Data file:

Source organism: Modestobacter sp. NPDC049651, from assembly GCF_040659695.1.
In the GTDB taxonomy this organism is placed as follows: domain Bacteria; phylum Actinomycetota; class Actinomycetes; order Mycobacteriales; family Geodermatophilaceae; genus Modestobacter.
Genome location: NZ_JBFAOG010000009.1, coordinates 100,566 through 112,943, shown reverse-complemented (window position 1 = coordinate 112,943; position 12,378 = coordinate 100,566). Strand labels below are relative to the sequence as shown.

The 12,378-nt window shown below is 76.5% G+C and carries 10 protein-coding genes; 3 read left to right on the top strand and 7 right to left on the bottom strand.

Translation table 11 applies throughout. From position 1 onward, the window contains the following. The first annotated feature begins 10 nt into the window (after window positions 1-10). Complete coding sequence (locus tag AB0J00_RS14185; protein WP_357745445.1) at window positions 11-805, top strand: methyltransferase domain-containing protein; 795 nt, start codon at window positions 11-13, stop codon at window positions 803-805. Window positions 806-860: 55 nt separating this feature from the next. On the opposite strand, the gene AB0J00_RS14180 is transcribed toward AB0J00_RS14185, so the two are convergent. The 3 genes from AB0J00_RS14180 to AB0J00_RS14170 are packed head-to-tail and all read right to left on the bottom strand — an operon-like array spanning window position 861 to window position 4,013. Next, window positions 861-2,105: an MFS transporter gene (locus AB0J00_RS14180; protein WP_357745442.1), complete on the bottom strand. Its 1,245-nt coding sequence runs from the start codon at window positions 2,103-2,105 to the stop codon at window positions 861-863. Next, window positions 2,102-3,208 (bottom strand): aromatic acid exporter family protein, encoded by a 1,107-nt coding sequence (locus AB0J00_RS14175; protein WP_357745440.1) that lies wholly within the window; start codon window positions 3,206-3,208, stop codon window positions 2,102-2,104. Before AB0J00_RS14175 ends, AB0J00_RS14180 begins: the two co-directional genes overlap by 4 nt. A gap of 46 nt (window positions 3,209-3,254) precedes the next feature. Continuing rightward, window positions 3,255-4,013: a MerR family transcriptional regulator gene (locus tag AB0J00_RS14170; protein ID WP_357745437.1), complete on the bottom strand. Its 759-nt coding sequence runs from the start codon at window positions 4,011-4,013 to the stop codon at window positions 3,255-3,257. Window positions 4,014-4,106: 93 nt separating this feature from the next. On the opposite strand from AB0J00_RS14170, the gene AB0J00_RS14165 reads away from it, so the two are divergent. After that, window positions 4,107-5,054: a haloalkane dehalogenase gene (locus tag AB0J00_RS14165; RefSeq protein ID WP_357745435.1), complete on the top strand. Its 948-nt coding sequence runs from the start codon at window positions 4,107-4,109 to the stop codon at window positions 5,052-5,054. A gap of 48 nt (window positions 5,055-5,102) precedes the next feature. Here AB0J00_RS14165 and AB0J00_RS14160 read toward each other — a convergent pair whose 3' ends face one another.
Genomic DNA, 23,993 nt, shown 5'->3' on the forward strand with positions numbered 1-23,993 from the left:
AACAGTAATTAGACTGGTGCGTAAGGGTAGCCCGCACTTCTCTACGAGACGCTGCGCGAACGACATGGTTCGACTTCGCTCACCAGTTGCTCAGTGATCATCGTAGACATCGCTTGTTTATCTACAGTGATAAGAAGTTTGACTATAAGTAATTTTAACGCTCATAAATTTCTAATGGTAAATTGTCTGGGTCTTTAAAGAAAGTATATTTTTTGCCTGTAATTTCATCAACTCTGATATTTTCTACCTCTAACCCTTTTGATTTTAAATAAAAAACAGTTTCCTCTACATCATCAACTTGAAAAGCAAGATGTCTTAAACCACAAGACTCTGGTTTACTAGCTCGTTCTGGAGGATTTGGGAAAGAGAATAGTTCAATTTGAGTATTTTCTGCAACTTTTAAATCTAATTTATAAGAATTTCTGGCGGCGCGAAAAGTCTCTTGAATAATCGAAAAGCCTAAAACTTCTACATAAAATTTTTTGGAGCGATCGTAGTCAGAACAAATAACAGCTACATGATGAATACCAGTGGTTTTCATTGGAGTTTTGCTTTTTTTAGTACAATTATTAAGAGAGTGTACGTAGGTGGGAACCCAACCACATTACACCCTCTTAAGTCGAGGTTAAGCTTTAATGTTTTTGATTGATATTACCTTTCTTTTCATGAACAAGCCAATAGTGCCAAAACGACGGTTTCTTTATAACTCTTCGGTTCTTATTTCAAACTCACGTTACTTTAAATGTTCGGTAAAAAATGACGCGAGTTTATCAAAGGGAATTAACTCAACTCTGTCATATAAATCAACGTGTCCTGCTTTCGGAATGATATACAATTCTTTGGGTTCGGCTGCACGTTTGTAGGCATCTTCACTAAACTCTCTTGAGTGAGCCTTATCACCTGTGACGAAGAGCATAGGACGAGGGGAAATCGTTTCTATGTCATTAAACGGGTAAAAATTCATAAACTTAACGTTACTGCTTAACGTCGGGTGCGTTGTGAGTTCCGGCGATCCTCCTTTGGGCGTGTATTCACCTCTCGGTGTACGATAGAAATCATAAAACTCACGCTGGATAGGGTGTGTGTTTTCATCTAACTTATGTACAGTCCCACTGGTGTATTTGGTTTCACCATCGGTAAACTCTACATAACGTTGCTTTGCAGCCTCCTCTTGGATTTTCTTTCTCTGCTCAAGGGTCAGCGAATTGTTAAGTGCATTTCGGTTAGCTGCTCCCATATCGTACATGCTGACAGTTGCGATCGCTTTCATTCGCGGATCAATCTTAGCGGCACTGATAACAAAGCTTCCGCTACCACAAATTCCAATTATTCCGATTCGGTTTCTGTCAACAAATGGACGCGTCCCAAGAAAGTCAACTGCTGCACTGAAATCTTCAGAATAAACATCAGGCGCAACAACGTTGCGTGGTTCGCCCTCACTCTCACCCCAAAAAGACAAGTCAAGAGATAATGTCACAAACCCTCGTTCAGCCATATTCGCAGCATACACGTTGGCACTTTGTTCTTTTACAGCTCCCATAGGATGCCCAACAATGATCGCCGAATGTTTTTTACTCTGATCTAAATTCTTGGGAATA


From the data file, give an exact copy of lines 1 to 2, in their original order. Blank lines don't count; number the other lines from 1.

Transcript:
Source organism: Modestobacter sp. NPDC049651, from assembly GCF_040659695.1.
In the GTDB taxonomy this organism is placed as follows: domain Bacteria; phylum Actinomycetota; class Actinomycetes; order Mycobacteriales; family Geodermatophilaceae; genus Modestobacter.